25 January 2017 With continued and strengthened implementation of a regional food security plan, Latin America and the Caribbean could become the first developing region to completely eradicate hunger, the head of United Nations agricultural agency said today.
“This region has all the necessary conditions to achieve this, starting with the great political commitment that sustains the Community of Latin American and Caribbean States (CELAC) Food Security, Nutrition and Hunger Eradication Plan,” said the Director-General of the UN Food and Agricultural Organization (FAO), José Graziano da Silva.
Speaking at the Summit of Presidents and Heads of State and Government of CELAC in Punta Cana, the Dominican Republic, the FAO chief added: “The Plan represents the crystallization of governments’ political will to eradicate hunger before 2025 (five years ahead the target set in the Sustainable Development Goals).”
Approved by CELAC in 2015, the Plan promotes comprehensive public policies to reduce poverty, improve rural conditions, adapt agriculture to climate change, end food waste and mitigate disaster risks.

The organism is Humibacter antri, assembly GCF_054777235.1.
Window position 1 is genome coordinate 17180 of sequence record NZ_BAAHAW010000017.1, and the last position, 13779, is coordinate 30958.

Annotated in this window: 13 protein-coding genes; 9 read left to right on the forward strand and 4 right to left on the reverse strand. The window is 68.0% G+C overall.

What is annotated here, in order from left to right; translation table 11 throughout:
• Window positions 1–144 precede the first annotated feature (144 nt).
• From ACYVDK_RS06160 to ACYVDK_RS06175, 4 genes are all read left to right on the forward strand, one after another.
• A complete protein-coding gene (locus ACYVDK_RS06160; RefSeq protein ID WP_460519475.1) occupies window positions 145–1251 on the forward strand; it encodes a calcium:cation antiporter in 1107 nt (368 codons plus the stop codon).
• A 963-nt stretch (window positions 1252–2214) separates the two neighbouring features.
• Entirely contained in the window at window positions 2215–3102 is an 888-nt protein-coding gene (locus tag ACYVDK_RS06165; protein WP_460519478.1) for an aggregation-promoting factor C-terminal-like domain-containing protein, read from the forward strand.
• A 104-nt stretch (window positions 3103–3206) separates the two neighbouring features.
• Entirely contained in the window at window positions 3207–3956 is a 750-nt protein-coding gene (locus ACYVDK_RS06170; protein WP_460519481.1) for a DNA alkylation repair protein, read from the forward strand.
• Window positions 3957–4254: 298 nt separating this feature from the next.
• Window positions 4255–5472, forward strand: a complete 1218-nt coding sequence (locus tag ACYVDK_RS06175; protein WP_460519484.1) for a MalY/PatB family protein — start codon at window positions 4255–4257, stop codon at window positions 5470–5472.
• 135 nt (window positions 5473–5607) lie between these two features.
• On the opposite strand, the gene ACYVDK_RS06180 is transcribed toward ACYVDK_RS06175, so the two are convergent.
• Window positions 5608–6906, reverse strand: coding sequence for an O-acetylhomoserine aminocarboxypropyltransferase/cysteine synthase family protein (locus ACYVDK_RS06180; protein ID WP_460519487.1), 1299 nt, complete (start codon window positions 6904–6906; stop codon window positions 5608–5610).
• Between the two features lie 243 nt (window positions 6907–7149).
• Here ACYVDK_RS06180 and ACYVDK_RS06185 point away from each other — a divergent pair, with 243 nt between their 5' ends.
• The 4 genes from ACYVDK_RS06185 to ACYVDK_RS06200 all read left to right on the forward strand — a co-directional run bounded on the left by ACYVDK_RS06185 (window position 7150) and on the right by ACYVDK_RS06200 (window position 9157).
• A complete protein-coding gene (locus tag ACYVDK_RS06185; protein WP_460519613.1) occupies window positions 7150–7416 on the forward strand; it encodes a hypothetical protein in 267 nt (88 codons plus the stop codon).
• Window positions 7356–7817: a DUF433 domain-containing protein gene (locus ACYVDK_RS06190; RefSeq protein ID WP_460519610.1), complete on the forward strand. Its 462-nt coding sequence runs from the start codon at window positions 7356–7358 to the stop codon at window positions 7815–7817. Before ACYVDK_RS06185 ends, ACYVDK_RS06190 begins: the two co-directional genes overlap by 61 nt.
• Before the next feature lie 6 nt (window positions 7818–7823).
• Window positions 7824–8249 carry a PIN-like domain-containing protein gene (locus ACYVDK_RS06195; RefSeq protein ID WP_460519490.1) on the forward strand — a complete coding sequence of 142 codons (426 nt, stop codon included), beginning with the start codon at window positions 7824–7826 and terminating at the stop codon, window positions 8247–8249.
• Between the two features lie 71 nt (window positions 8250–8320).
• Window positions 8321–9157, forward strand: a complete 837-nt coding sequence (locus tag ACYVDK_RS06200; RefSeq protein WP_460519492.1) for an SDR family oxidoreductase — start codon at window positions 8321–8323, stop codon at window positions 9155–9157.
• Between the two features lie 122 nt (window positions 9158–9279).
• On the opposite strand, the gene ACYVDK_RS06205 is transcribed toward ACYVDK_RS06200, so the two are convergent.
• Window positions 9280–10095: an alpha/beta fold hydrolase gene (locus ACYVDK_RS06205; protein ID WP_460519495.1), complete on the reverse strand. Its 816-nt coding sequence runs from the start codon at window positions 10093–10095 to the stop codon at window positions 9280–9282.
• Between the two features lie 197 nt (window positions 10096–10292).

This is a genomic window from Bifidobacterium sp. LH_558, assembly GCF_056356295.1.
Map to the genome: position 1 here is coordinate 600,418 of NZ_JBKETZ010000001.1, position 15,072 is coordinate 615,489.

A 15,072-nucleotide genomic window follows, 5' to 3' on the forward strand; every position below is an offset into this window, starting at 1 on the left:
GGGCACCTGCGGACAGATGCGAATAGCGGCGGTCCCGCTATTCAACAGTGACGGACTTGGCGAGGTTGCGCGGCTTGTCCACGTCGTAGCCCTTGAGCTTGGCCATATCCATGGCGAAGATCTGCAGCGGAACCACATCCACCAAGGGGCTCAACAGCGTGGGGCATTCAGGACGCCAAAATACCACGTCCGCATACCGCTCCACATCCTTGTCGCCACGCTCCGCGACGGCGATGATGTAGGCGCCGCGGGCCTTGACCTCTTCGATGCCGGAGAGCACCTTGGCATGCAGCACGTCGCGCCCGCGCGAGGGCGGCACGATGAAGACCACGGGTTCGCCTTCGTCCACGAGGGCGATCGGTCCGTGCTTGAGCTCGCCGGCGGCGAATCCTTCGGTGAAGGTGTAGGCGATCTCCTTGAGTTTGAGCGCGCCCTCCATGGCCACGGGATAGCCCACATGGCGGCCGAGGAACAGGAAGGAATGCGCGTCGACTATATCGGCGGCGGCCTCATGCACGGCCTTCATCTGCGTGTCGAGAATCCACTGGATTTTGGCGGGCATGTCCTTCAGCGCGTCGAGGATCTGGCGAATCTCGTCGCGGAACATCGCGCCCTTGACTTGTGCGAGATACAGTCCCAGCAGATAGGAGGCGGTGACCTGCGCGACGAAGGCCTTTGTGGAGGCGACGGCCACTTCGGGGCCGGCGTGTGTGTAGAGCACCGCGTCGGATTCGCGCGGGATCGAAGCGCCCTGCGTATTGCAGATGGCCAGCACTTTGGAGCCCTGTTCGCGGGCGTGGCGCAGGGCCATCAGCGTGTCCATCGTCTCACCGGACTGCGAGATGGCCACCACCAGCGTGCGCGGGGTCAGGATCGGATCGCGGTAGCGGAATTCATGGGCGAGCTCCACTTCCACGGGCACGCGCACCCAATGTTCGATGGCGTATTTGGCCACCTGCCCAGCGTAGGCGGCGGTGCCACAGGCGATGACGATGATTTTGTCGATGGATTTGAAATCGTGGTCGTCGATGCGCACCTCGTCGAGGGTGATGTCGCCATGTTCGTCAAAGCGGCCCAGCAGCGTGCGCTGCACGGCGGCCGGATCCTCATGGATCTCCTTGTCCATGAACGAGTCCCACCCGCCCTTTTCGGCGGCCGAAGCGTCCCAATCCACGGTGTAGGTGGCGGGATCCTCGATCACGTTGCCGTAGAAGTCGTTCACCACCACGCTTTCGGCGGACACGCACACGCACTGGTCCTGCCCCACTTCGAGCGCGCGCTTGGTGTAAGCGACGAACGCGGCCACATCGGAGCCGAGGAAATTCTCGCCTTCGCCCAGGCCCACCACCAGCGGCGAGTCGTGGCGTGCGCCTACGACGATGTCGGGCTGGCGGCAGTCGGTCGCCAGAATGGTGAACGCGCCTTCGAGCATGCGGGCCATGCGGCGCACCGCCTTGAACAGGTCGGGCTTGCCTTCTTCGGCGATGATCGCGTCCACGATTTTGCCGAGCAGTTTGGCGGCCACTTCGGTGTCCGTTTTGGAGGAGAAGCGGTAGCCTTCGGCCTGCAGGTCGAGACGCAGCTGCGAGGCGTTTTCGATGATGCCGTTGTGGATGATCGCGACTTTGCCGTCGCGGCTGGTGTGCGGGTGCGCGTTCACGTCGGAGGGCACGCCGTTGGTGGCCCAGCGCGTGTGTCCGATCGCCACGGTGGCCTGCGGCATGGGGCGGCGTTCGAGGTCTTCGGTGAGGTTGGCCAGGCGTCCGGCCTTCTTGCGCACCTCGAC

A key element of the Plan is that it not only focuses on addressing hunger but also obesity, which affects about 140 million people in the region.
Mr. Graziano da Silva also highlighted the threats posed by climate change, which has the potential to reverse the gains made in the fight against hunger and extreme poverty in the region.
“Agriculture is the sector most affected by climate change and its main victims are small family farmers, men and women, many of whom struggle daily for their survival,” he noted.
Together with CELAC, FAO is developing a plan of action for family agriculture and rural territorial development that promotes sustainable intensification of production, public procurement and food supply systems, rural services and greater opportunities for rural youth.
FAO has also supported the countries of the region to draw up a Regional Strategy for Disaster Risk Management for Agriculture and Food Security, which promotes resilience and adaptation of farmers through sustainable farming techniques and resource management.
Noting the links between peace, food security and sustainable development, the FAO head recalled the peace process in Colombia and added that it showed the interconnectedness of the issues.
“There will be no social stability or peace as long as there is hunger, poverty and inequality. Nor can we move forward if we continue to exploit our natural resources. Sustainability is a pre-condition for development,” he noted.
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